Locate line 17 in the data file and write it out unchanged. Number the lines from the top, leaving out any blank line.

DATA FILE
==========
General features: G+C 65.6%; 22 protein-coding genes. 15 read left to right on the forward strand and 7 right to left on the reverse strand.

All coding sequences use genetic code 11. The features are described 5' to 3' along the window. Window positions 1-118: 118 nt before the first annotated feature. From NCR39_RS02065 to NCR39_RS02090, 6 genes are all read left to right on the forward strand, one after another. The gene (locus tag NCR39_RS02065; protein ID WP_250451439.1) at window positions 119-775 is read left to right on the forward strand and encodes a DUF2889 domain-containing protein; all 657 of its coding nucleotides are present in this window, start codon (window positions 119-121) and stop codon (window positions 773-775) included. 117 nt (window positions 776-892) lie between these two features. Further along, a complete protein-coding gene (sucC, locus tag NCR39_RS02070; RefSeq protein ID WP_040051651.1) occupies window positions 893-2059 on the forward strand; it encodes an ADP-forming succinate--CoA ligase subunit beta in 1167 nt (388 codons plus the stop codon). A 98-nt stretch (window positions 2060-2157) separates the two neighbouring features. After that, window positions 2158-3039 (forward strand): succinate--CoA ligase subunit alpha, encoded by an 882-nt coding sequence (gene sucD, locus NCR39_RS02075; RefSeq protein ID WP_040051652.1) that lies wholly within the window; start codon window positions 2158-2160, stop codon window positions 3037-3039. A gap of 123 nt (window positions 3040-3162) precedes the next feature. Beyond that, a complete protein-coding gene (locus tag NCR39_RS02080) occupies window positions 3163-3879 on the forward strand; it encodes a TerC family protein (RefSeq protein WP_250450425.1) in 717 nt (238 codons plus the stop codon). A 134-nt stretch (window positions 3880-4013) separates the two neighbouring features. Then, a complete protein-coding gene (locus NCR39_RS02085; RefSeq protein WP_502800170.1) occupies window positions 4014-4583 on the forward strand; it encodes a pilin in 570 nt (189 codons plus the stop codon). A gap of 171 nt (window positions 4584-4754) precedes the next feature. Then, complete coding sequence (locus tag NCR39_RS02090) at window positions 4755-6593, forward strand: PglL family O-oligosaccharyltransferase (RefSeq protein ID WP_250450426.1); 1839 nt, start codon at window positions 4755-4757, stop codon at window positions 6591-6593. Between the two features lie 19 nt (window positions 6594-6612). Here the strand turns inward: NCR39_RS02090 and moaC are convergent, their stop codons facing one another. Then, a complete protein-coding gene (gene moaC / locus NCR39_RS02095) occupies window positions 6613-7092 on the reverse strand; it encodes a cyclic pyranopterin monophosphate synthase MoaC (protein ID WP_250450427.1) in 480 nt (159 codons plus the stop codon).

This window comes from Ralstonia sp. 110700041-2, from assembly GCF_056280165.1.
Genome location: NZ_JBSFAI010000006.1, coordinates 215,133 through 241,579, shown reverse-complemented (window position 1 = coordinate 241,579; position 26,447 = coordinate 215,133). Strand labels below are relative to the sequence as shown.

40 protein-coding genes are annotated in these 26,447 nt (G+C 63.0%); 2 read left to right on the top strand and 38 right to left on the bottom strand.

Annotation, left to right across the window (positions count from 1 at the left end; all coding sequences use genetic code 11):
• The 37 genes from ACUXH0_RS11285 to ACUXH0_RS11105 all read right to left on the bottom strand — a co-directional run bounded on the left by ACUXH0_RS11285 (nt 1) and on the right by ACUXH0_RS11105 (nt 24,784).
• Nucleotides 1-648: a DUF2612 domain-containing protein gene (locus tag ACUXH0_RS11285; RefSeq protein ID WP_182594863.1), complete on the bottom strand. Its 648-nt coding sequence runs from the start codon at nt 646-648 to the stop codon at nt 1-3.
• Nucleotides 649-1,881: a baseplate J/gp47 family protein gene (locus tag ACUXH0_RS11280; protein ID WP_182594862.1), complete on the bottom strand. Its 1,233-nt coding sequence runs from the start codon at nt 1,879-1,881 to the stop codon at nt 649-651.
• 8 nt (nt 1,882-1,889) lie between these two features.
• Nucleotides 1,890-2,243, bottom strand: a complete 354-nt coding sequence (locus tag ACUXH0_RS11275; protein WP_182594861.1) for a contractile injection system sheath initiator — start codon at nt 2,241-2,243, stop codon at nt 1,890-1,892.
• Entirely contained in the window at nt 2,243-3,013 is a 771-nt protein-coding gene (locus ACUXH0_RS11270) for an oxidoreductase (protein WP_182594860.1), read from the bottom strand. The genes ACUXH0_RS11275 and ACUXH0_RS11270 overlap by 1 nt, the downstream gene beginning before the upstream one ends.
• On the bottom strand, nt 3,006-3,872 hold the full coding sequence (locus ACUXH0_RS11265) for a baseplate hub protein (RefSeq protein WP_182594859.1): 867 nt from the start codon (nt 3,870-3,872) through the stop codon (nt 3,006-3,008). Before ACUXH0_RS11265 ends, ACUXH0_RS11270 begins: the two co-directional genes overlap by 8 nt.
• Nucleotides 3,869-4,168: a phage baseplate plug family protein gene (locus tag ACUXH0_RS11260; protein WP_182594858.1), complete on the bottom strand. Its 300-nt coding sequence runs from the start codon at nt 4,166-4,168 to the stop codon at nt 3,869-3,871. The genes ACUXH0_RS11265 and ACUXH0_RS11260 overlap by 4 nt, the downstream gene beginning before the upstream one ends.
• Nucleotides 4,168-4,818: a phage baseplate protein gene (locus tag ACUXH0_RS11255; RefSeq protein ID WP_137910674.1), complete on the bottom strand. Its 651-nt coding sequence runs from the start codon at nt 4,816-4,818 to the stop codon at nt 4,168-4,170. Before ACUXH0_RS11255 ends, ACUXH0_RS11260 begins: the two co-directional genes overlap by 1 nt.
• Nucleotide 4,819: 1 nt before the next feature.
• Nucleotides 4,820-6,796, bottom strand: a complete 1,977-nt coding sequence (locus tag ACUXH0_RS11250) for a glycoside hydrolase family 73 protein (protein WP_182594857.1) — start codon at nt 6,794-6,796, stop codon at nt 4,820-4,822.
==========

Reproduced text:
• Nucleotides 4,820-6,796, bottom strand: a complete 1,977-nt coding sequence (locus tag ACUXH0_RS11250) for a glycoside hydrolase family 73 protein (protein WP_182594857.1) — start codon at nt 6,794-6,796, stop codon at nt 4,820-4,822.